Food Business News - July 31, 2012 - (Page 35)

Health and Wellness R esearch published by public health officials at the federal and municipal levels indicates efforts to reduce the amount of trans fatty acids in foods has had a positive effect on consumers. The research has been published during the past few months and the results shine a spotlight on how reformulating products with an eye toward improved nutrition may benefit public health. “It is an interesting outcome,” said David Dzisiak, commercial leader for grains and oils at Dow AgroSciences L.L.C., the processor of Omega-9 Oils. “Usually when you have these public health policies it is hard to isolate and measure what contributed to the results, because there are so many components of our diets. This situation is unique.” The Centers for Disease Control and Prevention, Atlanta, reported this past February that the blood levels of trans fatty acids in white adults in the United States declined 58% between 2000 and 2009. processors to list the amount of trans fats on the Nutrition Facts Panel of a product label. The researchers said the study is the first time the C.D.C. has Research highlights the benefits of removing trans fats from food products The study provides information for white adults only, according to the agency, and additional studies are under way to examine blood levels in trans fatty acids in other adult race and ethnic groups, children and adolescents. The C.D.C. researchers selected participants from the National Health and Nutrition Examination Survey (NHANES) years 2000 and 2009 to examine trans fatty acid blood levels before and after the Food and Drug Administration’s 2003 regulation, which took effect in 2006, which required food been able to measure trans fats in human blood. The C.D.C. studied four major trans fatty acids to provide a reasonable representation of trans fatty acids in blood: elaidic acid, linoelaidic acid, palmitelaidic acid, and vaccenic acid. The study measured trans fatty acids in 229 fasting adults from the 2000 NHANES and 292 from the 2009 NHANES. The study found the overall decrease in trans-fatty acids was 58%. For specific trans fatty acids, decreases were: elaidic acid (63%), linoelaidic acid (49%), palmitelaidic acid (49%) and vaccenic acid (56%). Christopher Portier, director of the C.D.C.’s National Center for Environmental Health, said the findings from the study demonstrate the effectiveness of the efforts in reducing blood trans fatty acids and highlight that further reductions in the levels of trans fats must remain an important public health goal. “If you trace the whole thing back you will see an assessment, quick response and a positive outcome,” Mr. Dzisiak said. “There was an article published by the Harvard School of Public Health that said there was a real public health need to get trans fats out of the diet. Then the labeling law was introduced, there was the quick replacement of hydrogenated oils, and we are starting to see the results.” The New York experience Research published on-line in July 31, 2012 FOODBUSINESS NEWS ® 35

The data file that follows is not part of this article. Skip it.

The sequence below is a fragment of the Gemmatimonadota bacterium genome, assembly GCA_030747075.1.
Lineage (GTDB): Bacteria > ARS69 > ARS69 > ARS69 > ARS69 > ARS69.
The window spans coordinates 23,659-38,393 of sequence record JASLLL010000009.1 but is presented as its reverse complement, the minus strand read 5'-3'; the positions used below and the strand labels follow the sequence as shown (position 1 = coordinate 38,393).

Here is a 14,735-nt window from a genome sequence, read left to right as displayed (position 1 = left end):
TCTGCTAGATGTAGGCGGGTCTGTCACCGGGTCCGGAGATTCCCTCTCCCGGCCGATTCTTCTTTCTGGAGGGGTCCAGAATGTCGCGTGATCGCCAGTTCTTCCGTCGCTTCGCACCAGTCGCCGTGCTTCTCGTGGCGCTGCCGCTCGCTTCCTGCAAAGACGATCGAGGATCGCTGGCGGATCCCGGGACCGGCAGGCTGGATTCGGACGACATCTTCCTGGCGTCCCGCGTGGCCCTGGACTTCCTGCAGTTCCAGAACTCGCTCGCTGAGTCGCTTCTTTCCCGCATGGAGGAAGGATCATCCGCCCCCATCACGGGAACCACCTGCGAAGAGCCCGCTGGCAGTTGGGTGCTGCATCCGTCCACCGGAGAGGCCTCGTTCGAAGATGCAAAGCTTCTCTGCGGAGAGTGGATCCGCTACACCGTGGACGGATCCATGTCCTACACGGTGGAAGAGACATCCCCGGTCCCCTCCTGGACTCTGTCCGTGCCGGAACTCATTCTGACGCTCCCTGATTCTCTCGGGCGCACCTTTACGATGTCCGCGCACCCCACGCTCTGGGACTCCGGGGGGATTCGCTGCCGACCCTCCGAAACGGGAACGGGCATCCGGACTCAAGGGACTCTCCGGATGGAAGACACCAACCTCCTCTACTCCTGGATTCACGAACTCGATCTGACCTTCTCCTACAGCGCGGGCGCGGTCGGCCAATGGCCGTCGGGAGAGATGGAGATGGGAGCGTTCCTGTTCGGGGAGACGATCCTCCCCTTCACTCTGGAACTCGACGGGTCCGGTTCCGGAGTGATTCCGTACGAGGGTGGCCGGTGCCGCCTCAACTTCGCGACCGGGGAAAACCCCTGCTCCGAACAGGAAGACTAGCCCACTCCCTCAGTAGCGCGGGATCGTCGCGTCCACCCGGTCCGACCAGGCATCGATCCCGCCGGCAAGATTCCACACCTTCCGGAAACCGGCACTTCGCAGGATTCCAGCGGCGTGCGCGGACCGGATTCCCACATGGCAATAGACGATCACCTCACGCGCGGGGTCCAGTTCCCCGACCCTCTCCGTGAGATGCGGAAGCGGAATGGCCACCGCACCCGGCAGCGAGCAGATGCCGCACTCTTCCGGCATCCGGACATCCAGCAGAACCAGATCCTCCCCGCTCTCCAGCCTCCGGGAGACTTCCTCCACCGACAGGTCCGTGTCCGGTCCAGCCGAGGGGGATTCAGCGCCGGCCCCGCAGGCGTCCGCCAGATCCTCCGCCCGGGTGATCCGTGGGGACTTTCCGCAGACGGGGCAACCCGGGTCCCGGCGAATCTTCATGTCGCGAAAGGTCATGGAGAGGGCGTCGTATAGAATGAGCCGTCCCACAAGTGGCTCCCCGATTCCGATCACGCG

Table of Contents for the Digital Edition of Food Business News - July 31, 2012

Food Business News - July 31, 2012
Slowing global economy pressures McDonald’s net
Big changes may be looming for Dole Food Co.
Drought effects go well beyond corn, soybean crops
Table of Contents
Web Contents
Editorial - Global food parallels oil refining
Investments help drive earnings gain at Hershey
Prepared foods market to reach $32.45 billion in 2012
PepsiCo earnings fall on restructuring costs
Private investment group to buy Peet’s Coffee for $1 billion
Sales of Fairtrade-certified products grow 12%
Annie’s earnings climb 18% in first quarter
Food and beverage C.P.I. up 0.1% in June
Nestle Health Science acquires stake in medical foods company
Starbucks breaks ground on $172 million facility
Cal-Maine to buy egg production assets
Emmi Roth expanding in Wisconsin
B&G profit rises behind Culver Specialty business
Paramount Citrus acquires Healds Valley Farms
Washington - Government takes steps to aid drought-stricken farmers and ranchers
Ingredion: More than a catchy name
Ingredient Innovations - The next step in sodium reduction
Health and Wellness - Trans fats in review
Industry Images - Images from the I.F.T.
New Food Products
Supplier Innovations and News
Ingredient Market Trends
Ingredient Markets
Ad Index
Food Business in the News

Food Business News - July 31, 2012